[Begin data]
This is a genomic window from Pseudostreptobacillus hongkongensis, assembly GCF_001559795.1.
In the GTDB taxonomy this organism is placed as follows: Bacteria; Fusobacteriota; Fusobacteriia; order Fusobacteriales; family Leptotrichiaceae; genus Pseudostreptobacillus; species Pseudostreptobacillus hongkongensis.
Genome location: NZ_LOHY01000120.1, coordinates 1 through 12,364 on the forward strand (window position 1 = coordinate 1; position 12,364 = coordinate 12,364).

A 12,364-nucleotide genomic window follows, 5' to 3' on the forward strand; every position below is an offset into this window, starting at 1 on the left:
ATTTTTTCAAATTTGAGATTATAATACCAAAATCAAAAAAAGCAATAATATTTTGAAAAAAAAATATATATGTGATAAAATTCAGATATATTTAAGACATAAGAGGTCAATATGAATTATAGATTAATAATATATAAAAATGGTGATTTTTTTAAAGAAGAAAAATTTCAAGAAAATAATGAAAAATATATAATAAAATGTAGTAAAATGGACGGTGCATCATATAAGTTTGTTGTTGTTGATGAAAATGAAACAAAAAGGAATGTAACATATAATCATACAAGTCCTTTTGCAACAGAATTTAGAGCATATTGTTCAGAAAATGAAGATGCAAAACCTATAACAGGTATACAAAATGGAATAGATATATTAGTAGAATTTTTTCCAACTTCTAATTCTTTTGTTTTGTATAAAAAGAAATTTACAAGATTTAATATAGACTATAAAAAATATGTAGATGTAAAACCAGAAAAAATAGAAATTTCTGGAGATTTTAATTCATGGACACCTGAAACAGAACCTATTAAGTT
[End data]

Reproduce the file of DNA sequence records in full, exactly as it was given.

This is a genomic window from Pseudostreptobacillus hongkongensis, assembly GCF_001559795.1.
In the GTDB taxonomy this organism is placed as follows: Bacteria; Fusobacteriota; Fusobacteriia; order Fusobacteriales; family Leptotrichiaceae; genus Pseudostreptobacillus; species Pseudostreptobacillus hongkongensis.
Genome location: NZ_LOHY01000120.1, coordinates 1 through 12,364 on the forward strand (window position 1 = coordinate 1; position 12,364 = coordinate 12,364).

A 12,364-nucleotide genomic window follows, 5' to 3' on the forward strand; every position below is an offset into this window, starting at 1 on the left:
ATTTTTTCAAATTTGAGATTATAATACCAAAATCAAAAAAAGCAATAATATTTTGAAAAAAAAATATATATGTGATAAAATTCAGATATATTTAAGACATAAGAGGTCAATATGAATTATAGATTAATAATATATAAAAATGGTGATTTTTTTAAAGAAGAAAAATTTCAAGAAAATAATGAAAAATATATAATAAAATGTAGTAAAATGGACGGTGCATCATATAAGTTTGTTGTTGTTGATGAAAATGAAACAAAAAGGAATGTAACATATAATCATACAAGTCCTTTTGCAACAGAATTTAGAGCATATTGTTCAGAAAATGAAGATGCAAAACCTATAACAGGTATACAAAATGGAATAGATATATTAGTAGAATTTTTTCCAACTTCTAATTCTTTTGTTTTGTATAAAAAGAAATTTACAAGATTTAATATAGACTATAAAAAATATGTAGATGTAAAACCAGAAAAAATAGAAATTTCTGGAGATTTTAATTCATGGACACCTGAAACAGAACCTATTAAGTT